Scott Wolter did another interview, this time with biophysicist and pyramid conspiracy theorist John DeSalvo on the Science and Paranormal Hour radio show. DeSalvo appeared on an episode of America Unearthed and claims to have lost half his listeners as a result. That’s neither here nor there, nor is the fact that I can’t stand his voice. He sounds like a midcentury children’s show clown, and for me it was like listening to fingernails on chalkboard. His habit of shouting all of his questions made it still worse, his effusive praise of Wolter notwithstanding. (Even Wolter noted that DeSalvo was blowing smoke up his ass.)
As with all of his interviews, Wolter rehearses his Kensington Runestone work and how it led him to his extreme pseudohistory ideas. This includes his familiar attacks on scholars and skeptics for doubting his work. The KRS discussion took up nearly a third of the program. Perhaps most ridiculously, Wolter asserts that his Templar conspiracy was both a deep hidden truth and also “the easiest” trail of evidence to discover. He offers a silly claim that the AVM abbreviation on the KRS isn’t a Catholic abbreviation but rather “aum,” which he alleges is the meditative chant of “Eastern religions.” Wolter asserts that the Templars used “plausible deniability” to hide their claims in plain sight—claims they buried in the ground thousands of miles from anyone who would get the vapors from reading them. Seems sort of pointless, really. But if there is anything we can learn from Templar conspiracies, it’s that the Templars enjoyed wasting lots of time and effort on pointless codes no one would ever have seen or read except those who already knew what they said before they got there to read them.
After this, Wolter repeats his assertion that America’s Founding Fathers “weren’t just Freemasons, they were Knights Templar as well. They just didn’t tell anybody.” Then how does Wolter know? There is no evidence whatsoever for Templar affiliation among the Founding generation, not in their writings nor in their records. The Knights Templar were disbanded in the early 1300s, and the Masonic Knights Templar (basically, a fan club for the OG Templars) were not revived until the late 1700s, not active in the United States until the 1800s. Wolter provides no evidence for his claim but asserts that Americans need to understand the “real” history of the United States, which he attributes to a Templar-Masonic neo-pagan equalitarian movement—which is, of course, why America was founded with slavery written into its founding document and Indian genocide and removal was among the newly independent country’s first major policy goals, advocated by many Masonic members of the founding generation.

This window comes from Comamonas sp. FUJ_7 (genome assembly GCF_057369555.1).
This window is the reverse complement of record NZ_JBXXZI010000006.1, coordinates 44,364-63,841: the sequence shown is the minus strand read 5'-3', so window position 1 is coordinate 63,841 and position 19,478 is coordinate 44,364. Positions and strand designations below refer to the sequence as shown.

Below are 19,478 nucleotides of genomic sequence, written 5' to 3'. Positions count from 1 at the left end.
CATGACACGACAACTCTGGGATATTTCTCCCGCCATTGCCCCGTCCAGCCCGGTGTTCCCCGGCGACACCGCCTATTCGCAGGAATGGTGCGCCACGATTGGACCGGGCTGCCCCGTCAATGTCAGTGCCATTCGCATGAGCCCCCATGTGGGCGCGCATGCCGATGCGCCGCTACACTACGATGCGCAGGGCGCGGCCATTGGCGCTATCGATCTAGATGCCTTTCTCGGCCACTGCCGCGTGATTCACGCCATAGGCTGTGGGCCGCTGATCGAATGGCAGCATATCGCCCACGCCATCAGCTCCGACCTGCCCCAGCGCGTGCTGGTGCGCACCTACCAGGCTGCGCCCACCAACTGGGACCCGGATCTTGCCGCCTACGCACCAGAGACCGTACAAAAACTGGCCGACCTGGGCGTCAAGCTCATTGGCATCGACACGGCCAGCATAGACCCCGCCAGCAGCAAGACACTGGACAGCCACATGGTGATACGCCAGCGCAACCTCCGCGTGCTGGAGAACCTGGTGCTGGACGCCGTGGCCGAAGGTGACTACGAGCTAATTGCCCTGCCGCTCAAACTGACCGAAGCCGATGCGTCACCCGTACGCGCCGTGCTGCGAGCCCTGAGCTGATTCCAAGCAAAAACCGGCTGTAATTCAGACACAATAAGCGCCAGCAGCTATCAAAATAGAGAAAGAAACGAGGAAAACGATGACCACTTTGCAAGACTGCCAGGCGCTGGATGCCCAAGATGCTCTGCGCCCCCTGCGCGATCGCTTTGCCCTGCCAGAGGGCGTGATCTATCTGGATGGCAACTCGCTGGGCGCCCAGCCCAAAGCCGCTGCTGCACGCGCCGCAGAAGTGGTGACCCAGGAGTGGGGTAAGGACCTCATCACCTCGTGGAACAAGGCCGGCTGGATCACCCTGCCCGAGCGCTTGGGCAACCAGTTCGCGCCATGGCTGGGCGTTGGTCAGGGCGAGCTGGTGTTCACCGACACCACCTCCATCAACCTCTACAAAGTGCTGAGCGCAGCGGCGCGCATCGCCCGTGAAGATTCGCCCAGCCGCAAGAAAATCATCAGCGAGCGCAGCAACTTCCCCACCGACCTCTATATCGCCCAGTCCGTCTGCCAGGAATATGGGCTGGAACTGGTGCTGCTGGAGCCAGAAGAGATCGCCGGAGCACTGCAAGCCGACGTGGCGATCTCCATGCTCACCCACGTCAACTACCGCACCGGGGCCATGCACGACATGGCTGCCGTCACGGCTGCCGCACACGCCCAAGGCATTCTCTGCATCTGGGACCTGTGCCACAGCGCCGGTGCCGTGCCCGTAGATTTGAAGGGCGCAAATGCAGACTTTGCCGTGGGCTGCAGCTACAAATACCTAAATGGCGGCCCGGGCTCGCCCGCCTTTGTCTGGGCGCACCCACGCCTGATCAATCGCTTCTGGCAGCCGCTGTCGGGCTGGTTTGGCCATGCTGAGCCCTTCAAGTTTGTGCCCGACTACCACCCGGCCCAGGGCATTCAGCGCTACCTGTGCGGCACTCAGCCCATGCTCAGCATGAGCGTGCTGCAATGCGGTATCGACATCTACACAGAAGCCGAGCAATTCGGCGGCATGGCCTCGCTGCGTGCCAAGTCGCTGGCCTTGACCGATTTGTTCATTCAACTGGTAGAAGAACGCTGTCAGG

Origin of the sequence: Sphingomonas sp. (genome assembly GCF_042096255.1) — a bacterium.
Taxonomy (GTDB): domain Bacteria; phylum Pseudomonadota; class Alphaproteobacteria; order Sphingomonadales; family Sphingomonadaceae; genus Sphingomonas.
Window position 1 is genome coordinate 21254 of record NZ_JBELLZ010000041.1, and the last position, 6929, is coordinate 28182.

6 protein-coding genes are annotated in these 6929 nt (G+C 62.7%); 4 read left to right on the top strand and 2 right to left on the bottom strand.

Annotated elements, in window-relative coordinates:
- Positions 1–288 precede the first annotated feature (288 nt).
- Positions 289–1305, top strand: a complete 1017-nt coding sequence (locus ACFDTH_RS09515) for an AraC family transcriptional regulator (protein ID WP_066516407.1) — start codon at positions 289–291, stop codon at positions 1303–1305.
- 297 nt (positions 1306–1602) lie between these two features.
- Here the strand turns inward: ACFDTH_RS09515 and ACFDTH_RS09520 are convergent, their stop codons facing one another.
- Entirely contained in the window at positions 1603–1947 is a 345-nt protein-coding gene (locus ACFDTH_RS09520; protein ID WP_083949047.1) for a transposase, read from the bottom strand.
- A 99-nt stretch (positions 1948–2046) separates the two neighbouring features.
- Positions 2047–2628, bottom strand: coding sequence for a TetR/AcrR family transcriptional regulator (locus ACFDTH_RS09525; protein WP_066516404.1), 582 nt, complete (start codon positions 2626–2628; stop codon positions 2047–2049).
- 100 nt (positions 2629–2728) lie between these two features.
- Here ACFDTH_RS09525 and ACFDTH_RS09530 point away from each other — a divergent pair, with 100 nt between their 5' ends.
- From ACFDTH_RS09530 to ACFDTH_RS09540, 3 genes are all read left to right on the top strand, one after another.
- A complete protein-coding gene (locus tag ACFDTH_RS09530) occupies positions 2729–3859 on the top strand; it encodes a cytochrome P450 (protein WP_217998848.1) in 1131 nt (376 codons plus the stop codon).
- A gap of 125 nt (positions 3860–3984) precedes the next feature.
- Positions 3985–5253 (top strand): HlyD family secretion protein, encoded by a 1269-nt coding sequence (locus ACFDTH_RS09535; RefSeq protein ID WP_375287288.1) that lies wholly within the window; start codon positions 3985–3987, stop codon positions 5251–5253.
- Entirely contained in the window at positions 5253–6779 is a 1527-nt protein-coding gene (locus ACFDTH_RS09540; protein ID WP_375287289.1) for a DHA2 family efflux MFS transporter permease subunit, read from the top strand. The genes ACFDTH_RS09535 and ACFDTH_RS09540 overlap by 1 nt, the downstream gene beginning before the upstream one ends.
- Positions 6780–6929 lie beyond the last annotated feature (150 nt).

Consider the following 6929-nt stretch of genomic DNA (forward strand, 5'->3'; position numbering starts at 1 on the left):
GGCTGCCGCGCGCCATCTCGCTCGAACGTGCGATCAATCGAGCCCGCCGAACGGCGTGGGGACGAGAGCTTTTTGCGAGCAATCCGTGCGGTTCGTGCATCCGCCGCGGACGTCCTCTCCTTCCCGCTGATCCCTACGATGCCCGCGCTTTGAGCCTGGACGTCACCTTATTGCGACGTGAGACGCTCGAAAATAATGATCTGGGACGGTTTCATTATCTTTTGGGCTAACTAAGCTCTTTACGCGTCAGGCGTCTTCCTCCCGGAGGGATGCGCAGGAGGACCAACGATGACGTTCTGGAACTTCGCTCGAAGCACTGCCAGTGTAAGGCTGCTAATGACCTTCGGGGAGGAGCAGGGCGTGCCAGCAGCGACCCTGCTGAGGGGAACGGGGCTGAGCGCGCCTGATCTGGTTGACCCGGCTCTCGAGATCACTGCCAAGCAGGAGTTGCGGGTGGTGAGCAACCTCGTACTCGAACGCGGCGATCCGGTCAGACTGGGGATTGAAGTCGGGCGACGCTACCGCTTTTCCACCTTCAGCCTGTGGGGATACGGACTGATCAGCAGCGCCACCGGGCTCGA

Wolter suggests that there is a missing second Kensington Runestone made from the other half of the stone slab from which the original was carved. There is no evidence for one.
After letting that hang out there without any follow-up, Wolter asserts that he will “come out again soon” with new claims and new online content, and he adds another attack on skeptics, claiming that they won’t engage with Wolter’s “evidence” but instead prefer to attack Wolter’s personality.
A large chunk of the back half of the hour involved a discussion of Scott Wolter’s concrete analysis work. Wolter states that he is scheduled to travel to Virginia today (Wednesday) to meet with the state’s Department of Transportation about geological work.
Another chunk rehearses Wolter’s beliefs about the Newport Tower as a Templar church with astronomical alignments, rather than as a windmill, which the historical record informs us it was. He repeats the assertion that the Cambridge Round Church is an “exact replica” of the Newport Tower, though it is not. The Cambridge church is round because it was inspired by the Church of the Holy Sepulchre in Jerusalem, and it is no more similar to the Newport Tower than other round churches, like the Imperial Cathedral at Aachen—which is to say any rotunda on pillars has a similar shape. A near-exact replica of the Newport Tower does exist—but it’s a windmill in England, so naturally it is ignored. Wolter tells a long story about why he spends his birthday at the Newport Tower each year, and how the Tower is now a fringe history pilgrimage site for believers in occult astronomy.
All in all, this was a familiar interview that only occasionally offered something new.
I am an author and researcher focusing on pop culture, science, and history. Bylines: New Republic, Slate, etc. There's more about me in the About Jason tab.
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